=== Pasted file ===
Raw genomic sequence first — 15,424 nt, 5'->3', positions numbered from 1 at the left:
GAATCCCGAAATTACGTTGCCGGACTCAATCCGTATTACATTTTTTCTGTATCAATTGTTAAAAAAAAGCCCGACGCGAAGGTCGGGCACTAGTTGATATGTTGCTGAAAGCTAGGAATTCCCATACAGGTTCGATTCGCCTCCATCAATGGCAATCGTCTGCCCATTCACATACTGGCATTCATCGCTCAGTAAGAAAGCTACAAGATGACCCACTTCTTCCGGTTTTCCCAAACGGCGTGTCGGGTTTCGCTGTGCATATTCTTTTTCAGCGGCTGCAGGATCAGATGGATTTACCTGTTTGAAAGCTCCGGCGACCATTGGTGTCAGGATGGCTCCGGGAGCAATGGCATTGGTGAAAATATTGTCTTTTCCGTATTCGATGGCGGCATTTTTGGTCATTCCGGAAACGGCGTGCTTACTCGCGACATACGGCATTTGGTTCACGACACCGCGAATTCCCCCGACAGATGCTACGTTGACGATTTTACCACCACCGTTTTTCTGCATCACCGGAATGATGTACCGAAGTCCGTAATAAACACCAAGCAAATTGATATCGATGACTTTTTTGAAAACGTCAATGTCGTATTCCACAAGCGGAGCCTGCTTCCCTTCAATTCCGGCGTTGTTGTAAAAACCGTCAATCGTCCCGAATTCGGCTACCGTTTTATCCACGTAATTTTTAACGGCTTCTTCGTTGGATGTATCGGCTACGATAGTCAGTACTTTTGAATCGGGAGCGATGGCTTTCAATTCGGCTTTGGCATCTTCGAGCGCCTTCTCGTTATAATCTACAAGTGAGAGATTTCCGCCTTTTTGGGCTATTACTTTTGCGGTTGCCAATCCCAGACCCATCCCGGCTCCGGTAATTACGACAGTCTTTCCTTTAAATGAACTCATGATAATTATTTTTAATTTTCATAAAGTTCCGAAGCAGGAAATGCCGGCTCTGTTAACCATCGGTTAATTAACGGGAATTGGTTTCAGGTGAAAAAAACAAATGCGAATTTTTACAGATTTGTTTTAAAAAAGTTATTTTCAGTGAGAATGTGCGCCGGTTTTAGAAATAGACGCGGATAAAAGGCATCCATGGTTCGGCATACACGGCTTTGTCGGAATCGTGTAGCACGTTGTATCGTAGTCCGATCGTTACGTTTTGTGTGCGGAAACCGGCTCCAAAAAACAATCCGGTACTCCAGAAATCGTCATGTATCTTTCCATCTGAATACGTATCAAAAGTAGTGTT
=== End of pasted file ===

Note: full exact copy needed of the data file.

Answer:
Raw genomic sequence first — 15,424 nt, 5'->3', positions numbered from 1 at the left:
GAATCCCGAAATTACGTTGCCGGACTCAATCCGTATTACATTTTTTCTGTATCAATTGTTAAAAAAAAGCCCGACGCGAAGGTCGGGCACTAGTTGATATGTTGCTGAAAGCTAGGAATTCCCATACAGGTTCGATTCGCCTCCATCAATGGCAATCGTCTGCCCATTCACATACTGGCATTCATCGCTCAGTAAGAAAGCTACAAGATGACCCACTTCTTCCGGTTTTCCCAAACGGCGTGTCGGGTTTCGCTGTGCATATTCTTTTTCAGCGGCTGCAGGATCAGATGGATTTACCTGTTTGAAAGCTCCGGCGACCATTGGTGTCAGGATGGCTCCGGGAGCAATGGCATTGGTGAAAATATTGTCTTTTCCGTATTCGATGGCGGCATTTTTGGTCATTCCGGAAACGGCGTGCTTACTCGCGACATACGGCATTTGGTTCACGACACCGCGAATTCCCCCGACAGATGCTACGTTGACGATTTTACCACCACCGTTTTTCTGCATCACCGGAATGATGTACCGAAGTCCGTAATAAACACCAAGCAAATTGATATCGATGACTTTTTTGAAAACGTCAATGTCGTATTCCACAAGCGGAGCCTGCTTCCCTTCAATTCCGGCGTTGTTGTAAAAACCGTCAATCGTCCCGAATTCGGCTACCGTTTTATCCACGTAATTTTTAACGGCTTCTTCGTTGGATGTATCGGCTACGATAGTCAGTACTTTTGAATCGGGAGCGATGGCTTTCAATTCGGCTTTGGCATCTTCGAGCGCCTTCTCGTTATAATCTACAAGTGAGAGATTTCCGCCTTTTTGGGCTATTACTTTTGCGGTTGCCAATCCCAGACCCATCCCGGCTCCGGTAATTACGACAGTCTTTCCTTTAAATGAACTCATGATAATTATTTTTAATTTTCATAAAGTTCCGAAGCAGGAAATGCCGGCTCTGTTAACCATCGGTTAATTAACGGGAATTGGTTTCAGGTGAAAAAAACAAATGCGAATTTTTACAGATTTGTTTTAAAAAAGTTATTTTCAGTGAGAATGTGCGCCGGTTTTAGAAATAGACGCGGATAAAAGGCATCCATGGTTCGGCATACACGGCTTTGTCGGAATCGTGTAGCACGTTGTATCGTAGTCCGATCGTTACGTTTTGTGTGCGGAAACCGGCTCCAAAAAACAATCCGGTACTCCAGAAATCGTCATGTATCTTTCCATCTGAATACGTATCAAAAGTAGTGTT